Talking with couples about their fertility is something Kajda never thought she would do! Growing up, it was a topic she was never felt comfortable talking about. To this day, she is in awe of God’s plan in her life. How God brought her through tragedy, placed so many people along her path and led her to help other couples.
Kajda and Andy were married in 2008, and after Kajda completed her undergraduate degree, they were anxious to start their family. Unfortunately, it didn’t happen as soon as they had hoped.
“It was very heartbreaking each time we took a pregnancy test and it was negative,” said Kajda.
A year and a half later, after they had moved from South Dakota to Washington, they were pleasantly surprised to learn Kajda was pregnant.
Jonah and Hope The pregnancy progressed completely normal. Kajda’s doctor assured her that her challenges to become pregnant were not an issue and didn’t affect the pregnancy. Out of the blue, at 24 weeks pregnant, Kajda began to bleed…a lot. “My dad was visiting, helping us with some home projects since we were just settling into our new house,” said Kajda. Two hours after he left for the airport to return to Minnesota, I began to hemorrhage. Andy was at work.”
Andy arrived at the hospital just in time to learn Kajda had a placental abruption and needed to be flown to a different hospital with a higher level of neo-natal care. He jumped back in the car and drove. Andy arrived within minutes of their son being born.
Jonah was born on Dec. 15, 2010 at 5:29 pm and weighed 1 pound, 12 ounces.
“He was born healthy and kicking,” said Kajda. He was a good size for his gestational age.”
During this time in the NICU, Kajda said they felt the love, support and prayers of many. They were blown away by all the messages and prayers from so many people, many of whom they didn’t know.
“The consolation of knowing God’s love in those moments was profound. I’ve often said it felt like an umbrella. You’d walk into that NICU, and it was pouring rain, but under His umbrella, you really knew that nothing would be able to touch you, no matter what it was,” said Andy.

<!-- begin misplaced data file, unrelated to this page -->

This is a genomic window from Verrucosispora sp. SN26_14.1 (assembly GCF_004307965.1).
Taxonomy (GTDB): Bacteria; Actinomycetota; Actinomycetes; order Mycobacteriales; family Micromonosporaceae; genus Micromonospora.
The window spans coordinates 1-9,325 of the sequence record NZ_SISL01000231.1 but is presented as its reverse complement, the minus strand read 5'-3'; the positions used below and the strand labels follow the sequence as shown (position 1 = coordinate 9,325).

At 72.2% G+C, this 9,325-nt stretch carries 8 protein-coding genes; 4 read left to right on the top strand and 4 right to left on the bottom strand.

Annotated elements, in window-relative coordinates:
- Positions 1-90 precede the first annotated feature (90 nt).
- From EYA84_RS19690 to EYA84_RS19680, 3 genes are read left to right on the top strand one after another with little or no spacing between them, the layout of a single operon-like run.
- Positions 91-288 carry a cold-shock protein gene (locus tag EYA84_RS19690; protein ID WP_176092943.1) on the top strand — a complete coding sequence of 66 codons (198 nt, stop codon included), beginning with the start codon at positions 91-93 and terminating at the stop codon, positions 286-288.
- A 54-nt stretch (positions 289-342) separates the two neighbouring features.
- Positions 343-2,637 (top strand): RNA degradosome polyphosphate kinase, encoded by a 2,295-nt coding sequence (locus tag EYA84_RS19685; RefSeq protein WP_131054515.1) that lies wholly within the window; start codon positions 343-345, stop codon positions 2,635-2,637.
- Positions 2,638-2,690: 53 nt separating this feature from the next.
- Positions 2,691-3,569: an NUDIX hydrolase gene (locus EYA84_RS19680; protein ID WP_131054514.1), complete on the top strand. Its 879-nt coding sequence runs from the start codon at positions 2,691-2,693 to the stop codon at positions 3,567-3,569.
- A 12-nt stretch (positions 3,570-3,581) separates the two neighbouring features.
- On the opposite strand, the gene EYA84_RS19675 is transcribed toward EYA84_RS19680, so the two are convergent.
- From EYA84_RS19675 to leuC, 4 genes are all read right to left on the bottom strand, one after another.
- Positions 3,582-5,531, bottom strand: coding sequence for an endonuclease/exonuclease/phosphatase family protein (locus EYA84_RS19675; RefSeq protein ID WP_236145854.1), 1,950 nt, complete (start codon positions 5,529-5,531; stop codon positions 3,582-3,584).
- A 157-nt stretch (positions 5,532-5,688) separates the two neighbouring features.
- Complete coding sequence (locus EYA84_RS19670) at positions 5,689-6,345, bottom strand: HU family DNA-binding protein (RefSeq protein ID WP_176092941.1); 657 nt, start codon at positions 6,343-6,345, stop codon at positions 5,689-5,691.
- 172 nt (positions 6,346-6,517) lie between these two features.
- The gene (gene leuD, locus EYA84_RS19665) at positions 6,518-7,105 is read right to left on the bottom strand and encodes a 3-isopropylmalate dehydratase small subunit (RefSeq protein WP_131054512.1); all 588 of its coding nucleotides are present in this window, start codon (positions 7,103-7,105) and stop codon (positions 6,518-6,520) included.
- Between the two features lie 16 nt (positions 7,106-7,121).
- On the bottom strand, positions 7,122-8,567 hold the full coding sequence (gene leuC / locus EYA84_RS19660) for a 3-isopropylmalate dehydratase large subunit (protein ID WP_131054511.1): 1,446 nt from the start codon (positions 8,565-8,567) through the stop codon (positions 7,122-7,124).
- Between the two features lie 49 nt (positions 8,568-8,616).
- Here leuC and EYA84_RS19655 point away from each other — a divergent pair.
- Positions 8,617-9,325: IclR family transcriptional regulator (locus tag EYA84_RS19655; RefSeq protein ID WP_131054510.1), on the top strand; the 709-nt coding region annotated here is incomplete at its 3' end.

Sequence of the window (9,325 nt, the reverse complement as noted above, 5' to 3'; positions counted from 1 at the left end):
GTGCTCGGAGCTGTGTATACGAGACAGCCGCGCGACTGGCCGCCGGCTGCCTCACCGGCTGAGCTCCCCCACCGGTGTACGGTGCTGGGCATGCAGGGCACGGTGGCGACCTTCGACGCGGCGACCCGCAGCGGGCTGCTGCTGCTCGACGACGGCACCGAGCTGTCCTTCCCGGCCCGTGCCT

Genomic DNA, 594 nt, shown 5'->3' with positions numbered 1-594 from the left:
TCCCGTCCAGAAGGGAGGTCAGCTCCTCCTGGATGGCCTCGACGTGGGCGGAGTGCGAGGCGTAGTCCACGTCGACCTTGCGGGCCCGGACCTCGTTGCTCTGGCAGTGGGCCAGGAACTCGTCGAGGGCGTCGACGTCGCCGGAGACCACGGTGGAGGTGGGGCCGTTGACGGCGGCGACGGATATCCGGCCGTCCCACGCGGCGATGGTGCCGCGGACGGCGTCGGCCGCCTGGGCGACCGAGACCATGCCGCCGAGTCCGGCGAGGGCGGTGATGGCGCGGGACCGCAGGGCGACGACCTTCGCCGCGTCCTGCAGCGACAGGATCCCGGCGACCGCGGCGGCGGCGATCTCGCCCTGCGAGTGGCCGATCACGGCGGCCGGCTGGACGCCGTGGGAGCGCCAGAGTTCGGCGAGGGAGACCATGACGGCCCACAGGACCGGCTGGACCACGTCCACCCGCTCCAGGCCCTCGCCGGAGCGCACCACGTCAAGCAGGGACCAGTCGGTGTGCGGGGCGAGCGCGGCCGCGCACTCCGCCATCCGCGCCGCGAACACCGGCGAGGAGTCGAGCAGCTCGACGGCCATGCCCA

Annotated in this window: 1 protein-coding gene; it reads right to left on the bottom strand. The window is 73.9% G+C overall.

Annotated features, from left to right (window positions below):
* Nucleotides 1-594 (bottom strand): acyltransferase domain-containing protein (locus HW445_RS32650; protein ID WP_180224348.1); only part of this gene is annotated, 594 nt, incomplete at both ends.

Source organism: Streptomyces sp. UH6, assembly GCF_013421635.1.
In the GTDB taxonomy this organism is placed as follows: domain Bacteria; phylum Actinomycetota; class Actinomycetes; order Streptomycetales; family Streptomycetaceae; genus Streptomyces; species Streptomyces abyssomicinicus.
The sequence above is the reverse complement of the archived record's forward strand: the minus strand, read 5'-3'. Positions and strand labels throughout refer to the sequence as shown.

A week after Jonah was born, he took a turn for the worse. It became a roller coaster of emotions as he developed an infection in his abdomen and then suffered from a brain bleed and had to undergo surgery.
“That moment was particularly surreal. We stood watching helplessly as they prepared our dear son for brain-surgery. You would have traded places with him if you could have. He looked so small, so brave,” said Andy.
After surgery, he recovered well, but then began to have serious trouble with his lungs. Eventually, it was too much, and on the evening of January 9, 2011, Jonah passed from the arms of his earthly father to those of his Father in Heaven.
“It was a really hard time. We found comfort in the love and prayers of so many as well as the blessings we experienced. It was a blessing to see how God was pulling our families together into a deeper prayer relationship,” said Kajda.
Kajda learned she was pregnant again the following Easter. Unfortunately, she experienced a miscarriage shortly after they discovered she was pregnant. They named their baby Hope.
God sending people Eventually, they were able to conceive again. At five weeks, Kajda started to bleed. An ultrasound revealed she was experiencing a subchorionic hemorrhage and would most likely miscarry. Her doctor wasn’t very optimistic but prescribed some progesterone tablets. A week later, the bleeding had stopped, and they heard a strong heartbeat.
“Our hearts soared,” said Andy.
Their daughter, Mary Ann was born healthy and full term.
When Mary Ann was three months old, they moved to Iowa to be closer to family. Kajda needed to schedule Mary Ann’s well child check-up. Being new, Kajda didn’t have a preference for a doctor. She was scheduled with Dr. Hanson.